Yuba sets stage for road condition talks
By Bev Pestel in collaboration with Content Editor Paul Arentz
At a time of heated concern regarding the actions of the State of Wisconsin’s Joint Finance Committee’s cutting of Governor Evers budget, a Roads Forum was held at the Community Center in Yuba, Wisconsin last Saturday discussing challenges Richland County faces in repairing their roads.
Opening the discussion was Hillsboro resident Lee D. Van LanDuyt, who is part of a group of citizens that put together forums that address the needs of different communities.
Richland County Board and Roads Committee members, Jeanetta Kirkpatrick Board Chair and District 1 Supervisor, Shaun Murphy-Lopez District 2 Supervisor, and Jim Huffman District 3 Supervisor, were invited and attended the forum. The supervisors fielded people’s concerns and listened to input that may be useful addressing budget shortfalls for Richland County roads.
Kirkpatrick gave an overview of the budget, and the news was not good. There simply are not enough tax dollars coming to the county to meet the county’s needs.
Kirkpatrick noted a decrease in the budget for road maintenance, repair, and replacement, saying, “We depend on state aid, and we depend on grants.” She referred to the state aid cuts as one of the reasons for the shortfall. Kirkpatrick also stated that a substantial amount of the road budget was consumed by winter maintenance, just keeping the roads free of ice and snow resulting from this year’s long and harsh winter.
With great hesitation, the County Board voted in a Wheel Tax this year of $20 per car/truck under 8000 lbs., recognizing that state funding to address the needed road repairs simply cannot be depended upon. Kirkpatrick noted that imposing a Wheel Tax to other vehicles is not allowed by state law.
With county and township crews stretching funds as far as they can, they face the reality that only a small percentage of needed repairs are possible with the funding available. Priorities have to be set that may make no one happy.
Kirkpatrick shared that one estimate was that at current funding levels, it would take 100 years to reach all the roads just once.
So why has the Joint Finance Committee removed the 8-cent gas tax increase from the Governor’s budget? For the average driver, that amounts to about $40 a year. That is 8-cents more a gallon raised from residents filling their gas tank, but it also would be 8-cents more a gallon raised from every tourist and commercial vehicle traveling through the state. It’s not enough to solve the problem, but it is enough to begin to make a difference. Participants agreed that $40 a year is a lot less than a blown tire or an exhaust system left behind in the wake of the last pothole.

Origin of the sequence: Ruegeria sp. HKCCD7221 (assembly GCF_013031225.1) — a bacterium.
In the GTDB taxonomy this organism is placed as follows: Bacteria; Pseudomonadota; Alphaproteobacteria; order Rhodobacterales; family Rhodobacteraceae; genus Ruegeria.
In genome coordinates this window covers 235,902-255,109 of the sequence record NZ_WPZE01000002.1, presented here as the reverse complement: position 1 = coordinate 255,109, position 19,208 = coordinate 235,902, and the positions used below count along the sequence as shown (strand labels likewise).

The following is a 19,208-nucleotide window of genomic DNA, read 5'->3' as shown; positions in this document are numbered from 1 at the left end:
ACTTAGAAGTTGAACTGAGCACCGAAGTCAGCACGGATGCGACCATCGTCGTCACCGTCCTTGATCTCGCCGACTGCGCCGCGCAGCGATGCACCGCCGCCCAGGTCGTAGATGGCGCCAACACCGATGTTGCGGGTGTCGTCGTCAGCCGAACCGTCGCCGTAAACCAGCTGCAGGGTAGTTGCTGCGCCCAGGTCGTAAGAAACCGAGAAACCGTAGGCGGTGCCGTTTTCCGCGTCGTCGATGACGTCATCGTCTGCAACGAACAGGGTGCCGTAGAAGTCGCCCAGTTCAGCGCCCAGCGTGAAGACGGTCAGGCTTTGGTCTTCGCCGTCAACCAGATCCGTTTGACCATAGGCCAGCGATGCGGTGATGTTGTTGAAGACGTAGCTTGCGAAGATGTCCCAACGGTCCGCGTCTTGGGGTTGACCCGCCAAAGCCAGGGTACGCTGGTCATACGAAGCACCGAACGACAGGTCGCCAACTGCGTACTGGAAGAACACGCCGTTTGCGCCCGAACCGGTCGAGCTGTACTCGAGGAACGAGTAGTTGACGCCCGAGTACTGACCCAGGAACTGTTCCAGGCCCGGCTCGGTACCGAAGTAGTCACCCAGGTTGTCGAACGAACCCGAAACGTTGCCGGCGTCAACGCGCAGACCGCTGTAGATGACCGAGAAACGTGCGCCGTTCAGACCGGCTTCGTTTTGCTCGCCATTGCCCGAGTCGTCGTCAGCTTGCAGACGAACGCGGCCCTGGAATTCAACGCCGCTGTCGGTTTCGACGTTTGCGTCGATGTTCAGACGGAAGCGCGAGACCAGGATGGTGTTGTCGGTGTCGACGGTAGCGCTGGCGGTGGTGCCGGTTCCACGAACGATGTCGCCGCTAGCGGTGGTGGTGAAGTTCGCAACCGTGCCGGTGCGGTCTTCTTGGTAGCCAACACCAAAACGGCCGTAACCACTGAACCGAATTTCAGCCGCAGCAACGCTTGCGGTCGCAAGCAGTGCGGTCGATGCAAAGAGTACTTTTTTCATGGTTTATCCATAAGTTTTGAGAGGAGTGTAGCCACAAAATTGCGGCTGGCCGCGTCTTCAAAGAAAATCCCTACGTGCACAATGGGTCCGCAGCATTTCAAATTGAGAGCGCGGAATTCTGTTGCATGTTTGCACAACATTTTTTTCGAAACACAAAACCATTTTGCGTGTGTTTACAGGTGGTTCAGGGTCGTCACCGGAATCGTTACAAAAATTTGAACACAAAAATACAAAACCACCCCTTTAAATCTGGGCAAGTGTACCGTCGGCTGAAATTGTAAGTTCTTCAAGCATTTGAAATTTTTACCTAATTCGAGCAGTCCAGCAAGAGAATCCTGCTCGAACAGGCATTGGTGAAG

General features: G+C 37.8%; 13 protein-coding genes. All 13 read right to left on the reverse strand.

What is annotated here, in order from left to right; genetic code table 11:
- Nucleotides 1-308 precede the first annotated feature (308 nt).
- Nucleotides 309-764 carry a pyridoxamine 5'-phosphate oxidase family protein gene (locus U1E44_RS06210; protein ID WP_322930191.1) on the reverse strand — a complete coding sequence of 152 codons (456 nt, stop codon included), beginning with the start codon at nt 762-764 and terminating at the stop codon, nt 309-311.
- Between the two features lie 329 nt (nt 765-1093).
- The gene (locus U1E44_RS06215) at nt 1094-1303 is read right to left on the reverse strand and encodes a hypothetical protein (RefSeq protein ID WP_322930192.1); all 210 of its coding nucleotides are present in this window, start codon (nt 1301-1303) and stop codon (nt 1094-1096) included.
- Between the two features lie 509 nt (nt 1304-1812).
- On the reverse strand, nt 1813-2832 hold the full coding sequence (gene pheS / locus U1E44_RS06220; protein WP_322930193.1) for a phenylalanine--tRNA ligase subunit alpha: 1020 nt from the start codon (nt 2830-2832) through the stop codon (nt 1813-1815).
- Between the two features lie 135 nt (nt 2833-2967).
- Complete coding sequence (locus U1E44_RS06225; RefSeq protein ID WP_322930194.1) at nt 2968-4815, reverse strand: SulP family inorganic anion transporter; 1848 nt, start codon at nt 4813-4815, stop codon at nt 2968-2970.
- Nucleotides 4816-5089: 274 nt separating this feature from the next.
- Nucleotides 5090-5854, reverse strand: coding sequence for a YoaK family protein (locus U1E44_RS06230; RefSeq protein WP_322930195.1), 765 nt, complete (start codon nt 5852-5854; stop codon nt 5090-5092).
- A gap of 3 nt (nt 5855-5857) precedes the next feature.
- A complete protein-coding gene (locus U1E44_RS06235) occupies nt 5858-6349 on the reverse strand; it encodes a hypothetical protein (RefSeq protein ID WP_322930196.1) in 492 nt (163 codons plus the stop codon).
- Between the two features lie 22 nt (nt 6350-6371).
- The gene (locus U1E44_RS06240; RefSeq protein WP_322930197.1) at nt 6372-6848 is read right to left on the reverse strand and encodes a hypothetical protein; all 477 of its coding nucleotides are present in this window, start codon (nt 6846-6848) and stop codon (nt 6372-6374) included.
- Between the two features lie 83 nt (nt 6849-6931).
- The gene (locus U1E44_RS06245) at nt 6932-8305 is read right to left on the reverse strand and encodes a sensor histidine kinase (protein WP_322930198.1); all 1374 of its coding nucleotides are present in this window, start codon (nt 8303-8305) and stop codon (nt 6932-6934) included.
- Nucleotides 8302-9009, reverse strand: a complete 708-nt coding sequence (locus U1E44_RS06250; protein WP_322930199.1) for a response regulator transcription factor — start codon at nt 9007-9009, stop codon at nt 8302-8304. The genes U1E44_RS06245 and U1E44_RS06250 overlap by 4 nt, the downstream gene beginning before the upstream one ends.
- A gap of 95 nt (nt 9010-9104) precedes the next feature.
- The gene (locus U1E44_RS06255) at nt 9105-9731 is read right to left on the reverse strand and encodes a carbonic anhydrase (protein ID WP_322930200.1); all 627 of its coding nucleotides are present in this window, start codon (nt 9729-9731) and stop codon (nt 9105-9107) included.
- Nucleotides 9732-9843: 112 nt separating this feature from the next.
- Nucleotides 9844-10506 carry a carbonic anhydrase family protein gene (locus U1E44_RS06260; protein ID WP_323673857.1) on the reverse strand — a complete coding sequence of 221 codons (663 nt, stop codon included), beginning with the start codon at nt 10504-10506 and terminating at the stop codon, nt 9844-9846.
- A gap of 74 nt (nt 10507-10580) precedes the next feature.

Concerns on what role the Amish use of roads has on the damage sustained each year drew conversation as well. Specifically, their use of steel wheels on their wagons, and the continued use of Carbide, better known as Drill Tech horseshoes, that improve traction and lessen wear. The shoes cause considerable damage to roads, especially rebuilt and repaired sections.
Even though Richland County passed an ordinance prohibiting their use, Richland County Board member for District 3 and Yuba President Jim Huffman, noted that the Sheriff’s department said they currently do not have the resources to enforce the ordinance.
Supervisor Murphy-Lopez stated, that in speaking with constituents, roads were the second largest concern that has been brought to his attention. No stranger to road issues, he works as an independent road consultant from his home. He stated that when working with, and talking to governments, Murphy-Lopez always stresses, “If you don’t pay now for maintenance, you will pay much more for rebuilding roads later.” Adding, “We need to be very transparent with people.”, noting that over the past ten years funding has continued to decrease. “We need to make our county an attractive place, so we can get more people to move here that will help attract additional funding from the state.”
With the retirement of the County Roads Commissioner Bill Condon this year, five county supervisors will be interviewing candidates to replace him, potentially ushering in a fresh new look at the roads and funding crisis currently facing the county.
“Hopefully we can choose someone that can lead us in dealing with these challenges, who can work with all the townships bringing them together, and take us in a good direction.”, said Murphy-Lopez. Whoever the next commissioner will be, they will have bigger challenges, like how will they bring in more revenues, become more efficient, and fiscally responsible.
“I feel public engagement is really important”, said Murphy-Lopez again stressing transparency. “Getting out and talking to folks is very important. I want to focus on what we can do, because we have a lot of challenges.”, he added.
The forum seems to have left everyone agreeing, what actions will the Wisconsin State Joint Finance Committee take to address road funding concerns in Richland County and the state as a whole. And at what point do the needs of rural Wisconsin become a priority? When can the citizens expect them to start making decisions that are truly in the best and realistic needs of the people?
Editor’s Note: As future forums are held, DriftlessNow.com will publish dates and venues as they become available.